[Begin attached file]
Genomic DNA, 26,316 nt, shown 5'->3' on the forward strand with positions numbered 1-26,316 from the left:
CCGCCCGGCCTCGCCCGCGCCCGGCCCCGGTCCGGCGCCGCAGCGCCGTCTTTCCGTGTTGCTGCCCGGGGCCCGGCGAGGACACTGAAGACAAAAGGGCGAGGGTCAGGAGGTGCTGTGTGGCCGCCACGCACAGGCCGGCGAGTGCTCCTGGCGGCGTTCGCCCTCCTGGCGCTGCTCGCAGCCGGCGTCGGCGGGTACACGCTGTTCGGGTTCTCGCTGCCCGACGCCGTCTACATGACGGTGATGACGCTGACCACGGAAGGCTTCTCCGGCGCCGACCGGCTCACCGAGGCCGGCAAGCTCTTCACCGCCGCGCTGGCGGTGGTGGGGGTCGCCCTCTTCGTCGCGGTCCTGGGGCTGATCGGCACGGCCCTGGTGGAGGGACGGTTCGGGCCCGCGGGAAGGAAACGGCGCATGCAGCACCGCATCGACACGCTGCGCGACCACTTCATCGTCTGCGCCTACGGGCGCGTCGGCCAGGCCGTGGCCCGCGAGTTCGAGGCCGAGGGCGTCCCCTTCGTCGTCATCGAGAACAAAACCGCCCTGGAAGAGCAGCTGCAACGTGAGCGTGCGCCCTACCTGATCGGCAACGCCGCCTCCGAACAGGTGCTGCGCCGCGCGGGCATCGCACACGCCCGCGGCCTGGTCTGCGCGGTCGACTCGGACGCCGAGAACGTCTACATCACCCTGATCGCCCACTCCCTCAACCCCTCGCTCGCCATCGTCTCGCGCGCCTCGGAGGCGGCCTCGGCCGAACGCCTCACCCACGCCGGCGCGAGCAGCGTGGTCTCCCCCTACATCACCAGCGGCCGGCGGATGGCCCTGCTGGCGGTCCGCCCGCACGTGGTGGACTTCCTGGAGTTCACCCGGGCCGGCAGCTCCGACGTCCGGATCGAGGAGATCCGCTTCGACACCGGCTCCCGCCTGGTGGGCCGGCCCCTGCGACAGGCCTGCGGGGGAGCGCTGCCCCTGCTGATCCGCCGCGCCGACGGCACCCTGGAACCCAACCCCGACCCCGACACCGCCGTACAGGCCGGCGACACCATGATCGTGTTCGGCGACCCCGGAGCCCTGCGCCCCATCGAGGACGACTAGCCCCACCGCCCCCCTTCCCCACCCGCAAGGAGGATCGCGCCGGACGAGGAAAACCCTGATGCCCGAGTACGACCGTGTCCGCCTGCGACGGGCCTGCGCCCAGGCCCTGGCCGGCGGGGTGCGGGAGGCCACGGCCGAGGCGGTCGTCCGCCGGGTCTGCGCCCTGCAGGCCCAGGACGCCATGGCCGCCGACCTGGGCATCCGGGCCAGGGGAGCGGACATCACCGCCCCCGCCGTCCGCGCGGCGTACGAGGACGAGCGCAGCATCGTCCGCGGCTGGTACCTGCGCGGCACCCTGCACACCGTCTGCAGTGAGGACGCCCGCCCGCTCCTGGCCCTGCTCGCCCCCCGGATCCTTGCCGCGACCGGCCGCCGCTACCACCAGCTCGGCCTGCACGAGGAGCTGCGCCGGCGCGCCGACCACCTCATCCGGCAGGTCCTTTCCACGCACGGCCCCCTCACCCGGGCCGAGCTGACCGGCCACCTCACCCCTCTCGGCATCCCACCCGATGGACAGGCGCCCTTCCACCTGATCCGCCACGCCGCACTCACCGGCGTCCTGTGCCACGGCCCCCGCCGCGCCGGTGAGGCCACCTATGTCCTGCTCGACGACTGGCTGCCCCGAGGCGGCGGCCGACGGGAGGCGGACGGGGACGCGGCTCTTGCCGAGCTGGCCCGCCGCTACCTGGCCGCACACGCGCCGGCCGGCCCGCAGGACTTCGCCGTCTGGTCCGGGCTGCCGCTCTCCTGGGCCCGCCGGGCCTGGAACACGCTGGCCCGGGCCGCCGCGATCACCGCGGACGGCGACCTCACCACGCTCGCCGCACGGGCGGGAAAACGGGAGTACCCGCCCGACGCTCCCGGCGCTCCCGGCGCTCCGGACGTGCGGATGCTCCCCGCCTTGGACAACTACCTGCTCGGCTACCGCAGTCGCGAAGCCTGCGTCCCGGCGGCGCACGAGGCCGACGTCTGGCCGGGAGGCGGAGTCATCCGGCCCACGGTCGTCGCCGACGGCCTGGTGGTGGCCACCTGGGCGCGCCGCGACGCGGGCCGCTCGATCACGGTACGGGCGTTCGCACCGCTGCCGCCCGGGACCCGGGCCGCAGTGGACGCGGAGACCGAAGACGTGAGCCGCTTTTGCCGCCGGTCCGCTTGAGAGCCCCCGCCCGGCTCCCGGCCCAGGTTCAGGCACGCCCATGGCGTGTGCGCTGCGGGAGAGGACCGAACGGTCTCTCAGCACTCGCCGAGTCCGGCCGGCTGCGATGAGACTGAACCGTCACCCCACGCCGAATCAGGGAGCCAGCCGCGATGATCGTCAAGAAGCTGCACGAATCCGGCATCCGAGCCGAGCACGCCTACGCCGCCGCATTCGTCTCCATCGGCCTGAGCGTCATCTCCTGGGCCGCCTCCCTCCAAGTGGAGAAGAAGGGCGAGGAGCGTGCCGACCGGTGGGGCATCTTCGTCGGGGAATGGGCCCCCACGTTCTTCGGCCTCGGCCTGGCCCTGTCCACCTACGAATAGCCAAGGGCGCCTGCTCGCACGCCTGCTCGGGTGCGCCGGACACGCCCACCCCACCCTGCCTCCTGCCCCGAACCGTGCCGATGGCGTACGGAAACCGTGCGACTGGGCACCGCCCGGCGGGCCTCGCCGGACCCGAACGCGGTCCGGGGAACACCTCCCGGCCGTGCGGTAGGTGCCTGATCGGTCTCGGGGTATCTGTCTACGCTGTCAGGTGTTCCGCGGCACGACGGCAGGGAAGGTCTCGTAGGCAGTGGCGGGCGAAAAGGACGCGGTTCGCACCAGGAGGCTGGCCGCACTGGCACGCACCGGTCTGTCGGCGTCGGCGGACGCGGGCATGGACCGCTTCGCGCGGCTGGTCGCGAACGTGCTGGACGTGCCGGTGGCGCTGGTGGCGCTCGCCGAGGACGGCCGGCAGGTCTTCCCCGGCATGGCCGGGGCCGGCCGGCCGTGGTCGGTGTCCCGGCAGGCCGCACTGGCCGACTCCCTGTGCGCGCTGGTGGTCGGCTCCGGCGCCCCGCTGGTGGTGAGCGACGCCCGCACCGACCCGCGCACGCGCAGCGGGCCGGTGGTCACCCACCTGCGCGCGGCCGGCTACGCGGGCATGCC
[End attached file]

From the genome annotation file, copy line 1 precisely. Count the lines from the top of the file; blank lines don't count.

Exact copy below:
Genomic DNA, 26,316 nt, shown 5'->3' on the forward strand with positions numbered 1-26,316 from the left: